Silver Spring, MD – In response to the death of George Floyd, National Council for the Social Studies (NCSS) condemns the use of excessive violence or force, or extrajudicial processes, used discriminately by law enforcement against blacks in America when investigating or enforcing probable or non-probable causes of infractions, misdemeanors, or felonies. These actions are against the civic values and practices we teach all students through social studies education.
NCSS President Tina L. Heafner, Ph.D., expressed, “We are outraged by the use of violence that resulted in the death of George Floyd while being detained by Minneapolis law enforcement this week. Our hearts and sympathy are with the Floyd Family, the residents of Minneapolis, and all grieving Americans. NCSS strives to promote human rights and justice for all human beings regardless of race, sex, nationality, ethnicity, language, religion, or any other status. Mr. Floyd’s death along with the recent killings of two other black people, Ahmaud Arbery (who was shot after being pursued by white men near Brunswick, GA) and Breonna Taylor (who was killed by police officers in Louisville, KY, during a “no-knock” raid of her apartment), are unremitting reminders of deep-seated racism and institutionalized violence against people of color in America. This ongoing injustice of racialized police brutality involving countless black people must stop. Moreover, this systemic pattern of dehumanizing, criminalizing, and terrorizing people of color, and in particular black men, women, and children must end.”
Founded in 1921, National Council for the Social Studies is the largest professional association in the country devoted solely to social studies education. NCSS engages and supports educators in strengthening and advocating social studies. With members in all 50 states, the District of Columbia, and 35 countries, NCSS serves as an umbrella organization for elementary, secondary, and college teachers of history, civics, geography, economics, political science, sociology, psychology, anthropology, and law-related education. The NCSS membership represents K-12 classroom teachers, college and university faculty members, curriculum designers and specialists, social studies supervisors, and leaders in the various disciplines that constitute the social studies.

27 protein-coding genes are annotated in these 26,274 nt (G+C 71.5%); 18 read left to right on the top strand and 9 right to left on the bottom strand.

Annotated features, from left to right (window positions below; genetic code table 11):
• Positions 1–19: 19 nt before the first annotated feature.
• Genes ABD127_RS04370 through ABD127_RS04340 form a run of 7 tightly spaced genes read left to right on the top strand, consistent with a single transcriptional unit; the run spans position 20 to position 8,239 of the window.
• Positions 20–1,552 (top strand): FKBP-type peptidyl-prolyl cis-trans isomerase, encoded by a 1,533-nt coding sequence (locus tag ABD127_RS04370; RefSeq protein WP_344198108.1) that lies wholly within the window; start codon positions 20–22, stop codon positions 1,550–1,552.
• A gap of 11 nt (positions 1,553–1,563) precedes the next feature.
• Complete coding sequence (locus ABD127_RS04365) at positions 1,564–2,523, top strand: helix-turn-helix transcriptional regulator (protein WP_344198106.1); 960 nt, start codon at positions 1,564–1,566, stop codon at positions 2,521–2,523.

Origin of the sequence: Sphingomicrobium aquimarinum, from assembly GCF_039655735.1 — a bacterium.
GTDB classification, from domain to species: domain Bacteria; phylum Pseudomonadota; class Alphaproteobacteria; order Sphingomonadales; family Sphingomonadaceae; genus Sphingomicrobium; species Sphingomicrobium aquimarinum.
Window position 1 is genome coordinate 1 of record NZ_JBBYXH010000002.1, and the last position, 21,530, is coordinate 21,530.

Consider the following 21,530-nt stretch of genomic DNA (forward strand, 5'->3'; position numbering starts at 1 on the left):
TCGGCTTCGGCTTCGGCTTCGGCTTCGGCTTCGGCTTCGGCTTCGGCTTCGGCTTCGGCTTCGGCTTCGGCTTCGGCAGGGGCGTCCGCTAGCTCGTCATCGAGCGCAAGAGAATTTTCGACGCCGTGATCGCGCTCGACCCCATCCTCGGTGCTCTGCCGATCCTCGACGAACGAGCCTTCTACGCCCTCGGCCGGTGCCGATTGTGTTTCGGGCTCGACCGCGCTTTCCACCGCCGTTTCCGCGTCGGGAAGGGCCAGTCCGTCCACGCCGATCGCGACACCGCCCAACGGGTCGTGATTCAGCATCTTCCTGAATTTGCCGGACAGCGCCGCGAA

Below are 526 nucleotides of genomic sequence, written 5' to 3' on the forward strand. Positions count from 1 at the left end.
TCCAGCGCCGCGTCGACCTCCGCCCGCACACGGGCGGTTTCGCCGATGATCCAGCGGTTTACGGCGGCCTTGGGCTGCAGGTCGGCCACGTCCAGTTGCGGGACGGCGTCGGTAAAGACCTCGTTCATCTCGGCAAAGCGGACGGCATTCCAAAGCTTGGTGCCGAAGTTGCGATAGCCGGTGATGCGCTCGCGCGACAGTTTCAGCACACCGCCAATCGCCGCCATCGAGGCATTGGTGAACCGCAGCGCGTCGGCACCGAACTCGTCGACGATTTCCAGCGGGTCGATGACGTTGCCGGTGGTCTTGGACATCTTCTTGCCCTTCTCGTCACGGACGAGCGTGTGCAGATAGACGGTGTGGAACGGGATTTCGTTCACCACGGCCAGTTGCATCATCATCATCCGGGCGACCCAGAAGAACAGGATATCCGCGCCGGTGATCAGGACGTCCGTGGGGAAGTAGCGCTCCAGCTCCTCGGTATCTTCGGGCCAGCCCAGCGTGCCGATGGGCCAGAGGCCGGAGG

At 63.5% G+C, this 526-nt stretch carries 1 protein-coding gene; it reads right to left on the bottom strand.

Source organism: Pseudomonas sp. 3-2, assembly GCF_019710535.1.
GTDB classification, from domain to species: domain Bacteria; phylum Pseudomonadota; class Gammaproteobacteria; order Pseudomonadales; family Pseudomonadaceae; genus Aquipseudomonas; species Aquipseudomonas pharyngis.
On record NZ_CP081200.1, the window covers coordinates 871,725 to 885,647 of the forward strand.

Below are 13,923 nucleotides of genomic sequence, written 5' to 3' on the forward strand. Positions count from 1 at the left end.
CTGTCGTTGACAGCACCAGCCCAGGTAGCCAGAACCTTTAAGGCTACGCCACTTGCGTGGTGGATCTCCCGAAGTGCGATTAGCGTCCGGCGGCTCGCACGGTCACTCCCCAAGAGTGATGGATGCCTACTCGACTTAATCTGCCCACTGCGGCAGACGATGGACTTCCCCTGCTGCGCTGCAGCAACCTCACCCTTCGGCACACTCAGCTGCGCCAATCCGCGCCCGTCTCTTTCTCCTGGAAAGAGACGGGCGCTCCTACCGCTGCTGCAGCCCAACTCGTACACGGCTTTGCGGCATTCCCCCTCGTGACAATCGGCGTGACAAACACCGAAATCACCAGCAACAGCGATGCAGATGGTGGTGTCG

2020 NHCSS Conference Postponed
Good Day New Hampshire Social Studies Teachers,
Unfortunately due to the worldwide pandemic, the NHCSS has made the difficult decision to cancel our fall conference scheduled for October 28th, 2020. The NHCSS will review the situation in November 2020 and make a determination at that time based on the latest Center for Disease Control’s guidelines along with protocols and procedures outlined by the state of New Hampshire as to whether we will host a physical conference in March 2021, a virtual conference in March 2021, or cancel the conference entirely.
As fellow educators we appreciate, the hard work and dedication that each of you are putting into your classrooms during these difficult times. We continue to look forward to your workshop proposal submissions that would further social studies education in the state of New Hampshire. Please utilize the following link: http://www.nhcss.org/presenter-proposals.html to submit the fantastic work that I know each of you have created before the COVID-19 crisis as well as the phenomenal work that you have developed during remote learning.
The NHCSS sincerely hopes to offer each of you an exemplary conference in March that would benefit you and your students. Please watch for updates in November 2020 on the NHCSS Facebook page and our website: http://www.nhcss.org/.
Thank you for patience, flexibility, and commitment to social studies education in New Hampshire!
Curtis C. Roddy
Curtis C. Roddy, President, New Hampshire Council of the Social Studies
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